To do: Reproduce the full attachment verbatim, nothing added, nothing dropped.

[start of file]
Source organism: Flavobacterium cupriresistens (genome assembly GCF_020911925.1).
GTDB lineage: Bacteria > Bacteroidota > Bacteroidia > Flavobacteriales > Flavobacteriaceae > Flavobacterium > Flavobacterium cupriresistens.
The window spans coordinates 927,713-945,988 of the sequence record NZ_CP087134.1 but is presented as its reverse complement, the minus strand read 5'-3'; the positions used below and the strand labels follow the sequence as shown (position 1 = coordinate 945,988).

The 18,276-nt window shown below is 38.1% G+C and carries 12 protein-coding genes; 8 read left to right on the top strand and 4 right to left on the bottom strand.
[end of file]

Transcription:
Source organism: Flavobacterium cupriresistens (genome assembly GCF_020911925.1).
GTDB lineage: Bacteria > Bacteroidota > Bacteroidia > Flavobacteriales > Flavobacteriaceae > Flavobacterium > Flavobacterium cupriresistens.
The window spans coordinates 927,713-945,988 of the sequence record NZ_CP087134.1 but is presented as its reverse complement, the minus strand read 5'-3'; the positions used below and the strand labels follow the sequence as shown (position 1 = coordinate 945,988).

The 18,276-nt window shown below is 38.1% G+C and carries 12 protein-coding genes; 8 read left to right on the top strand and 4 right to left on the bottom strand.